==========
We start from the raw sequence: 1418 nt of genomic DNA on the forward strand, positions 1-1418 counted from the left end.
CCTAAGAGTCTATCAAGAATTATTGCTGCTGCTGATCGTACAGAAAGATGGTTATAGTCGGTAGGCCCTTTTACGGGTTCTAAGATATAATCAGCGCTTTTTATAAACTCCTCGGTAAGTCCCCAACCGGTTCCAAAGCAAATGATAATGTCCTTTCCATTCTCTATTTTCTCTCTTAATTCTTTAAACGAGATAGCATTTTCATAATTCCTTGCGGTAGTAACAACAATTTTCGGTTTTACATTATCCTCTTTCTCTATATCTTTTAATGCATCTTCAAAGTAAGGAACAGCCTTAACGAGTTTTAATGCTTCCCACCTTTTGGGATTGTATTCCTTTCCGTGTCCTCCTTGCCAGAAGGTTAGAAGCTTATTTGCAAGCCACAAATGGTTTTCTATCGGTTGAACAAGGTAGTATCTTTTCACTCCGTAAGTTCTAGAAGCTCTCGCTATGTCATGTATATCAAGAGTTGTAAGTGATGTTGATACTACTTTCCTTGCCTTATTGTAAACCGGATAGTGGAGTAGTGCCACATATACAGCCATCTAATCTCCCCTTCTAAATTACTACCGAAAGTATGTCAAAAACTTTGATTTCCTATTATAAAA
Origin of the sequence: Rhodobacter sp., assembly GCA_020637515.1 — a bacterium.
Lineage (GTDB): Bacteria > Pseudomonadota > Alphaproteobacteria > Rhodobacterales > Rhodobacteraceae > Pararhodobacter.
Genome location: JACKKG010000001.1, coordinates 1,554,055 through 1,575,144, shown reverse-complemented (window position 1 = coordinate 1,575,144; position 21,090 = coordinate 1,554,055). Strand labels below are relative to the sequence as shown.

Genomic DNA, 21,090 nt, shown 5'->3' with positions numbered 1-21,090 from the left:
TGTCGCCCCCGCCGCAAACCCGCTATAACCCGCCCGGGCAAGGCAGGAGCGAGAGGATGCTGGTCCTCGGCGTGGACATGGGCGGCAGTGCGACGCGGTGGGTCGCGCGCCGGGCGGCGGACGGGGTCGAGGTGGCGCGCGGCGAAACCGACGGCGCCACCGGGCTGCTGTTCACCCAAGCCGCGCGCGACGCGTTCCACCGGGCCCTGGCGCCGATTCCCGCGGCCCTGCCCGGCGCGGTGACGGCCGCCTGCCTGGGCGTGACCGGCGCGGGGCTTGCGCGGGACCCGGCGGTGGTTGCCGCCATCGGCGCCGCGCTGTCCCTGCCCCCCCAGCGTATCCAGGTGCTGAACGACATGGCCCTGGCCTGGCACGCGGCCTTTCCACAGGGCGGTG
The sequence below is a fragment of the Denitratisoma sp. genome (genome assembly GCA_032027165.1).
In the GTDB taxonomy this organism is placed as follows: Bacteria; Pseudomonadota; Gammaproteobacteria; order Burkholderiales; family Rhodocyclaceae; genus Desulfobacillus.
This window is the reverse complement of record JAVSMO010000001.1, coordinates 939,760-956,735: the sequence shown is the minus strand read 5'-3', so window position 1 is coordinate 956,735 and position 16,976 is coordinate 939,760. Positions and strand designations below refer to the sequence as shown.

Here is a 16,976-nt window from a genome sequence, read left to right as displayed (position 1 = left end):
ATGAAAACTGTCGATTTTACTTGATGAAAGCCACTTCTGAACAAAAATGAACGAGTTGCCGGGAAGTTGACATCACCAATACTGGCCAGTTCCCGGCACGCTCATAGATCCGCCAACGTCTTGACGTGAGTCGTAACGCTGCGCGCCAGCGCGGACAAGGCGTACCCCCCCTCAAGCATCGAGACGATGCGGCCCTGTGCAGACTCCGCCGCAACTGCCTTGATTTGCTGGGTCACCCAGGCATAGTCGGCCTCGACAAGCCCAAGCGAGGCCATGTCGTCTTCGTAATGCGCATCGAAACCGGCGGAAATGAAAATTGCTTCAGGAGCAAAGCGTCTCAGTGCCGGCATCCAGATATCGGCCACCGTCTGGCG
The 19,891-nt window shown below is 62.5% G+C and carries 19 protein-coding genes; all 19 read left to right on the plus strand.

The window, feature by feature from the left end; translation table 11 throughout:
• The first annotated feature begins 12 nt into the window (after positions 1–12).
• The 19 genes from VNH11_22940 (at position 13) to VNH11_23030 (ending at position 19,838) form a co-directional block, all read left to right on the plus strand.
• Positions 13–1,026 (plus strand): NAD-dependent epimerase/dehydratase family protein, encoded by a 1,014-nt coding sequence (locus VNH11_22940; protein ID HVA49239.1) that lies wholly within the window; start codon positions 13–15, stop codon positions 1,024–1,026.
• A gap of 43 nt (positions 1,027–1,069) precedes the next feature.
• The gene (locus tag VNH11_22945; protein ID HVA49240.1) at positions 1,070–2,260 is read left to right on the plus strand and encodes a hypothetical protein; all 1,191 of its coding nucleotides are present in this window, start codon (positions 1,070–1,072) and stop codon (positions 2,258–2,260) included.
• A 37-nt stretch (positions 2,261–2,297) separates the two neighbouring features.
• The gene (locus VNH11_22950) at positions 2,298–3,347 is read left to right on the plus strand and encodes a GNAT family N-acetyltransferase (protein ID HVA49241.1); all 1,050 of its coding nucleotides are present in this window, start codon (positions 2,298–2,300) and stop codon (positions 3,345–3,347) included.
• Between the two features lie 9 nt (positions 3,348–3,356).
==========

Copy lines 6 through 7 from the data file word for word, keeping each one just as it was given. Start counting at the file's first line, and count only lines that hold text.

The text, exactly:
Genomic DNA, 21,090 nt, shown 5'->3' with positions numbered 1-21,090 from the left:
TGTCGCCCCCGCCGCAAACCCGCTATAACCCGCCCGGGCAAGGCAGGAGCGAGAGGATGCTGGTCCTCGGCGTGGACATGGGCGGCAGTGCGACGCGGTGGGTCGCGCGCCGGGCGGCGGACGGGGTCGAGGTGGCGCGCGGCGAAACCGACGGCGCCACCGGGCTGCTGTTCACCCAAGCCGCGCGCGACGCGTTCCACCGGGCCCTGGCGCCGATTCCCGCGGCCCTGCCCGGCGCGGTGACGGCCGCCTGCCTGGGCGTGACCGGCGCGGGGCTTGCGCGGGACCCGGCGGTGGTTGCCGCCATCGGCGCCGCGCTGTCCCTGCCCCCCCAGCGTATCCAGGTGCTGAACGACATGGCCCTGGCCTGGCACGCGGCCTTTCCACAGGGCGGTG